The Oasis Reporters
March 13, 2019
The two countries that late Professor Pius Adesanmi called home, Nigeria and Canada have joined other countries in banning the Boeing 737 Max planes from its airspace in the aftermath of the crash of an Ethiopian Boeing 737 Max 8 plane that killed all passengers on board.
Minister of Aviation (State), Hadi Sirika, announced the ban Wednesday in Abuja at the end of the weekly meeting of the Federal Executive Council (FEC), presided over by President Muhammadu Buhari.
So did Canada, also on Wednesday, grounding Boeing 737 MAX aircraft, citing potential safety concerns after an Ethiopian Airlines Boeing MAX crashed on Sunday, killing 157 people including the Nigerian-Canadian, Professor Adesanmi and Lagos state born Ambassador Abiodun Bashua.
The move means the United States is now the only major country where the planes are now operating.
Boeing, the United States based aircraft manufacturer’s new Max model was certified to fly by the FAA in March 2017.
Canadian Transport Minister Marc Garneau told a news conference that Ottawa would stop 737 MAX 8 and 9 jets from leaving, arriving in or flying over Canada.
“This safety notice is effective immediately and will remain in place until further notice,” he said, adding he had decided to act after receiving fresh information earlier in the day.
The ban is notable, since Canada usually works very closely with the U.S. Federal Aviation Administration (FAA). Garneau said there had been “absolutely no political pressure” from Washington after Canada informed it of the grounding.
Nigeria and Canada have thus joined countries in the EU, Ethiopia, China and Australia that have banned the Boeing model from its airspace until the manufacturer figures out a solution to the problem.
It will be recalled that Indonesia’s Lion Air-operated Boeing 737 Max 8 plane crashed about 5 months ago shortly after take off, killing everyone onboard.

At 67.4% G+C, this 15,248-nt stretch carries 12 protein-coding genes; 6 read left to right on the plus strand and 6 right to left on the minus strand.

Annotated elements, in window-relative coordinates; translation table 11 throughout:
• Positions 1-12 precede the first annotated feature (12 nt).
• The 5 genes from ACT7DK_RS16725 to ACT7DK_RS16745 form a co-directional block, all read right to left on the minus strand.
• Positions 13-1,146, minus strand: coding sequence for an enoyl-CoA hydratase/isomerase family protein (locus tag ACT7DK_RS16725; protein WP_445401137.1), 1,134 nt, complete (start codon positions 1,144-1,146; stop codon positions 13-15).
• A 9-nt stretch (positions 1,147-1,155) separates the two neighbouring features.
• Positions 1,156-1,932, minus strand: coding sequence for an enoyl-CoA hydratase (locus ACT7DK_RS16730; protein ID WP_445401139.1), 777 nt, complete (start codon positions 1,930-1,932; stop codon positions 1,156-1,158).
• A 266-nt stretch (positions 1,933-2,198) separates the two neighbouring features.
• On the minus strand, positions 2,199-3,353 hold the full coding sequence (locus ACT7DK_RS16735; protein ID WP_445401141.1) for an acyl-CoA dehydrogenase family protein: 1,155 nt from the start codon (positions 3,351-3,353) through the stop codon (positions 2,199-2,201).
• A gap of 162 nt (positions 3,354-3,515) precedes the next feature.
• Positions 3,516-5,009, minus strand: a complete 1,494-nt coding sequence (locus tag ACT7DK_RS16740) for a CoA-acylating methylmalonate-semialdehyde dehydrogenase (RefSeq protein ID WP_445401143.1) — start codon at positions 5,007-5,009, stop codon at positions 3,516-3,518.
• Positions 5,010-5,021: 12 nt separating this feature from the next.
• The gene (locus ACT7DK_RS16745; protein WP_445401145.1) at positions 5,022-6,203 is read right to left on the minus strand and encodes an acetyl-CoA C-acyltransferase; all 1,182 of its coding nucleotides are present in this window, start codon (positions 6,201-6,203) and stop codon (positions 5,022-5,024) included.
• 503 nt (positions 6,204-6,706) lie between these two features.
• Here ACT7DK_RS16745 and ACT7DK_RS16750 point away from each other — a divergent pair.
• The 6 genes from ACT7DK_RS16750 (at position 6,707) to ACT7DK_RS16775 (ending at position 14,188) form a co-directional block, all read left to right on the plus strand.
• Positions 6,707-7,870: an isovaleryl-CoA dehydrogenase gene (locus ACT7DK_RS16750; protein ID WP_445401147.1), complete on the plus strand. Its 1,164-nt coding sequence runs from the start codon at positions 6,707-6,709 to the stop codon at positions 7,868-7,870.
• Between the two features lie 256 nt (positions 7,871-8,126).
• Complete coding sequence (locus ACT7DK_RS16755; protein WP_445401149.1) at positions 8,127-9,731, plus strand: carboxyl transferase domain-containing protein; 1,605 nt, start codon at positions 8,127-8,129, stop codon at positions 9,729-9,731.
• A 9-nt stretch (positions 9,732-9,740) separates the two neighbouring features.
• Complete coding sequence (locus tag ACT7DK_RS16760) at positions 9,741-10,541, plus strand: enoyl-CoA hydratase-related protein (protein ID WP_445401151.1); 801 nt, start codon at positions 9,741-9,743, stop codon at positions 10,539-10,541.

Boeing’s Smallest Airliner, the 737 MAX 7, a variant of the make flown by Ethiopia Airlines, Max 8 is regarded as beautiful but sadly the plane’s good looks but ironically, this haven’t helped boost its popularity or ratings.
Satellite data suggested similarities between the flight profiles of the Ethiopian jet and that of a Lion Air plane of the same type that crashed in Indonesia last year, said the Canadian Aviation Minister. Both planes crashed shortly after takeoff.
“This is not conclusive, but it is something that points possibly in that direction and at this point we feel that threshold has been crossed and that is why we are taking these measures,” he said.
A U.S. official told Reuters the FAA was aware of the satellite data Garneau had cited, but called it inconclusive.
Air Canada, which operates 24 Boeing 737 MAX jets, said it was working to re-book passengers as quickly as possible. Rival WestJet Airlines Ltd, which operates 13 of the jets, said it would comply with the order.
The Air Canada Pilots Association, which represents more than 4,000 commercial pilots, said the decision was “important to ensure continued public confidence in aviation”.
However, no Nigerian carrier operates the model, according to Mr. Sirika. Although, Nigeria as a country has no national Carrier of it’s own. After spending several millions of dollars in designing a logo for a proposed Air Nigeria, Aviation Minister, Hadi Sirika made a U-turn and announced the suspension of the project last year.
( With additional reporting by Julie Gordon in Ottawa, Allison Lampert in Montreal and David Shepardson in Washington; Editing by Meredith Mazzilli and James Dalgleish)